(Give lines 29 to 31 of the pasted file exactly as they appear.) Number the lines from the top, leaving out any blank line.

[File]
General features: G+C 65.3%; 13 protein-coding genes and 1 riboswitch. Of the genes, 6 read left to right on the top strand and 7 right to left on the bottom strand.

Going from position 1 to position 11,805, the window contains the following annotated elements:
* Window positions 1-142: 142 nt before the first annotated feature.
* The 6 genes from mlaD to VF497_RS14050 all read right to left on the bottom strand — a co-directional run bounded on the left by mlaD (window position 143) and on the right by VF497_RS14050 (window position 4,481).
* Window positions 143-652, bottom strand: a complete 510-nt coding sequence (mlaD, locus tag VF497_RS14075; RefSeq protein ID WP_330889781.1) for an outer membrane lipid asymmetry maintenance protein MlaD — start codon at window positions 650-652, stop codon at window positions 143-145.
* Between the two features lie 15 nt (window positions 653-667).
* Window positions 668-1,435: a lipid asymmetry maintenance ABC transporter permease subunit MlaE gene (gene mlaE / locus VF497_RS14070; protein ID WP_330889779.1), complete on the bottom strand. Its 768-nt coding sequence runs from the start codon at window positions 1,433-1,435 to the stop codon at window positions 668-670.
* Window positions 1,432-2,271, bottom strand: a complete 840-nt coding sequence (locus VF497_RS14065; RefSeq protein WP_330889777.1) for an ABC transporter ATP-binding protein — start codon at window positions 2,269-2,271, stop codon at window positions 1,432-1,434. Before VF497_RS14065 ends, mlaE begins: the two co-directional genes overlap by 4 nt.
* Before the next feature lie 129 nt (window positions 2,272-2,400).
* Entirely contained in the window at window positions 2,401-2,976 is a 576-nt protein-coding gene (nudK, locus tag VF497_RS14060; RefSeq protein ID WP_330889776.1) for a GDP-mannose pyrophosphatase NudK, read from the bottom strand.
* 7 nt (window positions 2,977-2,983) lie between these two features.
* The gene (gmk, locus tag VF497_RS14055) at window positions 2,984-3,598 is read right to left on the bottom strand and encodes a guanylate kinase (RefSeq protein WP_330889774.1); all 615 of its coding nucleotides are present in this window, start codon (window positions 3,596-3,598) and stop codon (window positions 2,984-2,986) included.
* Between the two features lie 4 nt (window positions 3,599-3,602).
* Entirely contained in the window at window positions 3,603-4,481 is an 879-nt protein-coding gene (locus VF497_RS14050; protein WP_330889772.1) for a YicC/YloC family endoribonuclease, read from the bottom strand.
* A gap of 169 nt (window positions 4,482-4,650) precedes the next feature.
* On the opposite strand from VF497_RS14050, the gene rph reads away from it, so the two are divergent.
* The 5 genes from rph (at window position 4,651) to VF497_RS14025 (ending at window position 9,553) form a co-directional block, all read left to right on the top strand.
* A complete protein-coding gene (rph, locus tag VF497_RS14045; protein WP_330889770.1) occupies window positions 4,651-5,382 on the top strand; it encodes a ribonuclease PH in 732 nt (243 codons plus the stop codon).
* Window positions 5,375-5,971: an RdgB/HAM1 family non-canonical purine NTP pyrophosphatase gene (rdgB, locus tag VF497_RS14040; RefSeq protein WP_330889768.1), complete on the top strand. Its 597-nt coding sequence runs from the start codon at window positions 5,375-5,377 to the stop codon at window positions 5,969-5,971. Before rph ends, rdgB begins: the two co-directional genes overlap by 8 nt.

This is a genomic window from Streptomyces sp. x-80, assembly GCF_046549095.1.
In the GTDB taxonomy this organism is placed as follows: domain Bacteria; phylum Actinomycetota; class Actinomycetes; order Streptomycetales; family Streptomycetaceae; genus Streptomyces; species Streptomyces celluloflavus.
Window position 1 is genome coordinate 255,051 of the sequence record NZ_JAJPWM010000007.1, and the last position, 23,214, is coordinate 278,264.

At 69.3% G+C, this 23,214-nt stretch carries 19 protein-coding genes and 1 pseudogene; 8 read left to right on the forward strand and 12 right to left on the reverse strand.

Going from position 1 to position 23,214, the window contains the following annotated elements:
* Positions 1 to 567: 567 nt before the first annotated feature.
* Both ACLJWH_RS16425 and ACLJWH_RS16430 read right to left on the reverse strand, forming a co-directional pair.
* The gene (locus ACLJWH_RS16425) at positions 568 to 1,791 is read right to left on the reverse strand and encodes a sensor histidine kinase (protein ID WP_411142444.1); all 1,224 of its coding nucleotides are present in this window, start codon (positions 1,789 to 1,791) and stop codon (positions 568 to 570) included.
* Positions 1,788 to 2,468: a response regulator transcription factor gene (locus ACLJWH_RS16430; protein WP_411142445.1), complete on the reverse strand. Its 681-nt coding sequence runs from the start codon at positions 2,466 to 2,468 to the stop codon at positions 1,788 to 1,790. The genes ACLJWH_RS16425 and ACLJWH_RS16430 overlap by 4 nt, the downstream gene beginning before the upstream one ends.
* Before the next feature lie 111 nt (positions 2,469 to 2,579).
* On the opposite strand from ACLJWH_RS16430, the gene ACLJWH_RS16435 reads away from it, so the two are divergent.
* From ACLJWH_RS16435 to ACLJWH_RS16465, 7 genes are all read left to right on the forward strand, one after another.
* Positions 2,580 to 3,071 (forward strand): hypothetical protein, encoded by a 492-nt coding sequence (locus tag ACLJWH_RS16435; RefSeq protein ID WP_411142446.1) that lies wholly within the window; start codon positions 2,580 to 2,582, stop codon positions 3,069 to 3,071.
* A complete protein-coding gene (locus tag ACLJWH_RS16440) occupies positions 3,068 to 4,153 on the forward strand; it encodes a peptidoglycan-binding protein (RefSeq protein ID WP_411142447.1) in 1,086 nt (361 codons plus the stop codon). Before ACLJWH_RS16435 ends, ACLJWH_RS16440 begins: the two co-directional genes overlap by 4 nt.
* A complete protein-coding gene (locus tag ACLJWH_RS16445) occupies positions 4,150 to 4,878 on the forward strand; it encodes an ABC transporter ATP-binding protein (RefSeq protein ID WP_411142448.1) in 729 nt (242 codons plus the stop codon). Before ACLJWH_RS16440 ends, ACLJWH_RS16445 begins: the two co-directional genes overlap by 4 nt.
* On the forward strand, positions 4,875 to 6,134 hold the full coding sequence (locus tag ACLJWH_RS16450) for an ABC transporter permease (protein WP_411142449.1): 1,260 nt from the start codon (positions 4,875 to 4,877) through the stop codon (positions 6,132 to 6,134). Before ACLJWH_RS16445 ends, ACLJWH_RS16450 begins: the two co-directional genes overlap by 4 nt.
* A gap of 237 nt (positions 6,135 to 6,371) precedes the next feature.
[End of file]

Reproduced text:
* Before the next feature lie 111 nt (positions 2,469 to 2,579).
* On the opposite strand from ACLJWH_RS16430, the gene ACLJWH_RS16435 reads away from it, so the two are divergent.
* From ACLJWH_RS16435 to ACLJWH_RS16465, 7 genes are all read left to right on the forward strand, one after another.